‘Motors’ keeps Soldiers moving forward during annual training

Written by  //  June 14, 2012  //  Feature Stories

Spc. Cesar Rivas scans the road before pulling off for his road test during driver's training with the 164th Air Defense Artillery Brigade. The road test checks the Soldier's ability to control the vehicle during different situations, while also getting the Soldier comfortable driving. Photo by Sgt. Valeria De Jesus

By Sgt. Valeria M. De Jesus
164th Air Defense Artillery Regiment

STARKE, Fla. (June 14, 2012) — The maintenance and motors section of the Headquarters and Headquarters Battery (HHB) 164th Air Defense Artillery (ADA) Brigade kept the wheels rolling on this year’s Annual Training (AT).  They began early in the morning and were not seen again until dinnertime, sometimes making it difficult to truly appreciate all of the hard work they do behind the scenes. They were first to leave morning formation and last to arrive to dinner in the Dining Facility (DFAC) – each of them tired and sweaty. 

Regardless of being short-staffed, the team came together and got the job done. During this AT they were responsible for maintaining and fueling the generators of the Air and Missile Defense Planning Control System (AMDPCS), the air conditioning generator in the DFAC, annual maintenance and repair on military vehicles, and driver’s training. In addition to all of their section tasks, they also have to do the required duties with the rest of the battery, such as guard shifts and kitchen duty. 

Pvt. Alysha Ortiz of the 164th Air Defense Artillery Brigade pays close attention as Spc. Adam Smith gives her information about the control panel on the Up Armored Light Medium Tactical Vehicle (LMTV). Photo by Sgt. Valeria De Jesus

This week, the motors and maintenance section focused on Driver’s Training. The training consists of five different steps: classroom instruction, a practice test, review, written test and road test. Soldiers learn the basic components and maneuvering of a military vehicle, safety procedures, how to conduct proper Preventative Maintenance Checks and Services (PMCS), and how to fill out the forms, such as the 5988E PMCS form.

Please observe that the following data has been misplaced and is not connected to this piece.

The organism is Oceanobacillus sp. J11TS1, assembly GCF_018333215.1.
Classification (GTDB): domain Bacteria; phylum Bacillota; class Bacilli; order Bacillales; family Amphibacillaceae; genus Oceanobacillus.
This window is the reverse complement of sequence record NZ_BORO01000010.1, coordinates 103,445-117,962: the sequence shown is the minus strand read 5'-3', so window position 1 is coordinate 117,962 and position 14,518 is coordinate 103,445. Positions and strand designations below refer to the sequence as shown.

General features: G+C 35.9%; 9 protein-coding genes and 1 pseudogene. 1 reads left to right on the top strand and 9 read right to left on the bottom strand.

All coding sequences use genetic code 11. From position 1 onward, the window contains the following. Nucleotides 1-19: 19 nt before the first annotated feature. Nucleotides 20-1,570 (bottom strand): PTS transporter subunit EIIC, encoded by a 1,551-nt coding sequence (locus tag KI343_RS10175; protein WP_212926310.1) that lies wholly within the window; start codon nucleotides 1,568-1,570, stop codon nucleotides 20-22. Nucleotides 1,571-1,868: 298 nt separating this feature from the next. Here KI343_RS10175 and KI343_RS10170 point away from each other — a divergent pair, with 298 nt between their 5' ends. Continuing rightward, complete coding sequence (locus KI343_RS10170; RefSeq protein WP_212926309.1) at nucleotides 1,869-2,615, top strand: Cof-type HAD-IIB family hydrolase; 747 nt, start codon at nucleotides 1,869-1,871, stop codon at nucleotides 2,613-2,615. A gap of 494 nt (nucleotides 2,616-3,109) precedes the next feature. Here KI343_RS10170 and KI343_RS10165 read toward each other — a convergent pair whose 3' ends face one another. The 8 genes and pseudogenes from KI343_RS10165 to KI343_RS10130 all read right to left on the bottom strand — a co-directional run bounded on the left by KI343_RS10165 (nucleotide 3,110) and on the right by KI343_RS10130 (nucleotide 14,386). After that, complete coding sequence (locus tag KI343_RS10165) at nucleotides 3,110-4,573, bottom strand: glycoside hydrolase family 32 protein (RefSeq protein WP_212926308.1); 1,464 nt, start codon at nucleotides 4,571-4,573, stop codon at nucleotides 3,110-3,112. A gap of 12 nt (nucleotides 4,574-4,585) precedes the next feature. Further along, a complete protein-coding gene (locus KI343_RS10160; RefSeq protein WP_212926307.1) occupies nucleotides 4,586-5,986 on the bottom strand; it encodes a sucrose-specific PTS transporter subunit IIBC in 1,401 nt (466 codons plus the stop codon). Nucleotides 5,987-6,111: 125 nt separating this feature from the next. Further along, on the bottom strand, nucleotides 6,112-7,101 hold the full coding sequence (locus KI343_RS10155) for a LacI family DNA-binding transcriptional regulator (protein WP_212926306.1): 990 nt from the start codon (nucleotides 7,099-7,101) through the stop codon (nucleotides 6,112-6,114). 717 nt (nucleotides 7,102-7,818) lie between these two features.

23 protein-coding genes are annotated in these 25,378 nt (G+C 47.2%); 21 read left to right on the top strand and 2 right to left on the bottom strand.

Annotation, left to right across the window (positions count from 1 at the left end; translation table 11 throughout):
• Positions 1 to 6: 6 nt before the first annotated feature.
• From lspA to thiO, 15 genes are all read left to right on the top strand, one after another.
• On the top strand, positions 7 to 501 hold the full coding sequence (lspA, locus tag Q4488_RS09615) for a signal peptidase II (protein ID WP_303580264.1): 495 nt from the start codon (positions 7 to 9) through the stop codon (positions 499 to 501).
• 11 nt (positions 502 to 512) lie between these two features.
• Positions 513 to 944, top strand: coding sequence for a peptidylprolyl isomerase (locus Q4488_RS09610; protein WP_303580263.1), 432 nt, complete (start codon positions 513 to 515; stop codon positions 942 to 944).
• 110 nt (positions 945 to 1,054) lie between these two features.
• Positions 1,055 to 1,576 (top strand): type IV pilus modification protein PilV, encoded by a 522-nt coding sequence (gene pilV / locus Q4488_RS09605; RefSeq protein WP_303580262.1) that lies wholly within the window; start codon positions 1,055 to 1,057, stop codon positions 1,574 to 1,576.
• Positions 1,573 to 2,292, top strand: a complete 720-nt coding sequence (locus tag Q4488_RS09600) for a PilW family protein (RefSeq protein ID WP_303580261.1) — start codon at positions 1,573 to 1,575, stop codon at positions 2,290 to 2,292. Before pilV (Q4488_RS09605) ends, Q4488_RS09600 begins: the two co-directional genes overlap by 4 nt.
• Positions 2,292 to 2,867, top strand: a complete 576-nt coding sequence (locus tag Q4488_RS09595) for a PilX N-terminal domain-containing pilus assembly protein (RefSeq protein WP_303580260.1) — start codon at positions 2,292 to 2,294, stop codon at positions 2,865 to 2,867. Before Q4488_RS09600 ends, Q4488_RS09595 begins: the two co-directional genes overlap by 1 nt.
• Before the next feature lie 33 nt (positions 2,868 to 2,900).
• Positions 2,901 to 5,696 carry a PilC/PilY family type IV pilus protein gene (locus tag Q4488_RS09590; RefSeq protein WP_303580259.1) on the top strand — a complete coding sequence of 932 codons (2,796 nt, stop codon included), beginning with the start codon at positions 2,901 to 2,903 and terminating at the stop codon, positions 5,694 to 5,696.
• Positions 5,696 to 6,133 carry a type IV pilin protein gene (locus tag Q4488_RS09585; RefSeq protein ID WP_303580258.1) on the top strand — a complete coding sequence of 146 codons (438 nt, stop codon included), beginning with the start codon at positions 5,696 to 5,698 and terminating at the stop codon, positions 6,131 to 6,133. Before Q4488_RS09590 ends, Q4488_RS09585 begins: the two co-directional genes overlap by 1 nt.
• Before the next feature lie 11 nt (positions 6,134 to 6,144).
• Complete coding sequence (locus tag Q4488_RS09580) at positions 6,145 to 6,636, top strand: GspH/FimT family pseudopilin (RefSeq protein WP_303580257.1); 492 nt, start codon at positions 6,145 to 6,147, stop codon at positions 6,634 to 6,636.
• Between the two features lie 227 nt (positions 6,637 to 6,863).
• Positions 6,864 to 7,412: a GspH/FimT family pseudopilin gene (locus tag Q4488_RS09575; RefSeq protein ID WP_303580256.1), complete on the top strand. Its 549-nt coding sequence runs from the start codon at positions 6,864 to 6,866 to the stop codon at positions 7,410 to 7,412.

The four-and-a-half hour convoy from Orlando to Camp Blanding Joint Training Center in Starke is no ride in the park, but becomes lot easier when each Soldier has an assistant driver (A-driver) to alternate driving with. Safety, as well as overall unit readiness, is the primary purpose they conduct such in depth Driver’s Training.

Though the training is long and can get overwhelming, Soldiers of the 164th were motivated and engaged in training throughout each step. During the review phase, Sgt. Norberto Reyes, a driving instructor from the motors section, said he was very impressed with his students. 

“I must be a pretty good instructor,” Reyes said jokingly. 

During this AT, they trained and licensed eight new Soldiers on three different military vehicles. In addition to repairs, there is also a lot of paperwork involved with the motors section, such as dispatching vehicles, compiling driver’s packets and passing on necessary repairs recorded on PMCS forms to the mechanics. 

“We make HHB 164th move!” said Sgt. Tina Silva, an Automated Logistical Specialist in the motors section. 

The motors and maintenance section took moving troops forward both seriously and literally. This AT highlighted the critical importance of teamwork for the Soldiers of the 164th.  Just like the parts of any car, truck or Humvee, each piece, regardless of size, is essential for movement.